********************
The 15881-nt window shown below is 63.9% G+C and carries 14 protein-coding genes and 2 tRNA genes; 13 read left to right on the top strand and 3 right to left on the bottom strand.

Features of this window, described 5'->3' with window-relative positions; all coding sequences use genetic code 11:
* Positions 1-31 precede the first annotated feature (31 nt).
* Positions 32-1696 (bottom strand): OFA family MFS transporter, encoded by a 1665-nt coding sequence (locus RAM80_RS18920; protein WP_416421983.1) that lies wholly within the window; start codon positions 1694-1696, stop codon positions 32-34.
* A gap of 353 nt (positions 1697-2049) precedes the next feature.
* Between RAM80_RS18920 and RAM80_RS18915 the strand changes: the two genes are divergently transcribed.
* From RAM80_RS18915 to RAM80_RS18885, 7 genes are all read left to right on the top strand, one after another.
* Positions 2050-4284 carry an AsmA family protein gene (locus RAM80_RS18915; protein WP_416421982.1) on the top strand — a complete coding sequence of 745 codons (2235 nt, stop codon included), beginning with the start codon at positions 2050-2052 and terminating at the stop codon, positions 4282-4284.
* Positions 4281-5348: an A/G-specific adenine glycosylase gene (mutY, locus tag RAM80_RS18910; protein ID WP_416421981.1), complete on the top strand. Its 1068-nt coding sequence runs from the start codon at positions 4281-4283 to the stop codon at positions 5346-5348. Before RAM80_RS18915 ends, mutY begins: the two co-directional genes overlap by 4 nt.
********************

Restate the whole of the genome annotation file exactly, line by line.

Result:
The 15881-nt window shown below is 63.9% G+C and carries 14 protein-coding genes and 2 tRNA genes; 13 read left to right on the top strand and 3 right to left on the bottom strand.

Features of this window, described 5'->3' with window-relative positions; all coding sequences use genetic code 11:
* Positions 1-31 precede the first annotated feature (31 nt).
* Positions 32-1696 (bottom strand): OFA family MFS transporter, encoded by a 1665-nt coding sequence (locus RAM80_RS18920; protein WP_416421983.1) that lies wholly within the window; start codon positions 1694-1696, stop codon positions 32-34.
* A gap of 353 nt (positions 1697-2049) precedes the next feature.
* Between RAM80_RS18920 and RAM80_RS18915 the strand changes: the two genes are divergently transcribed.
* From RAM80_RS18915 to RAM80_RS18885, 7 genes are all read left to right on the top strand, one after another.
* Positions 2050-4284 carry an AsmA family protein gene (locus RAM80_RS18915; protein WP_416421982.1) on the top strand — a complete coding sequence of 745 codons (2235 nt, stop codon included), beginning with the start codon at positions 2050-2052 and terminating at the stop codon, positions 4282-4284.
* Positions 4281-5348: an A/G-specific adenine glycosylase gene (mutY, locus tag RAM80_RS18910; protein ID WP_416421981.1), complete on the top strand. Its 1068-nt coding sequence runs from the start codon at positions 4281-4283 to the stop codon at positions 5346-5348. Before RAM80_RS18915 ends, mutY begins: the two co-directional genes overlap by 4 nt.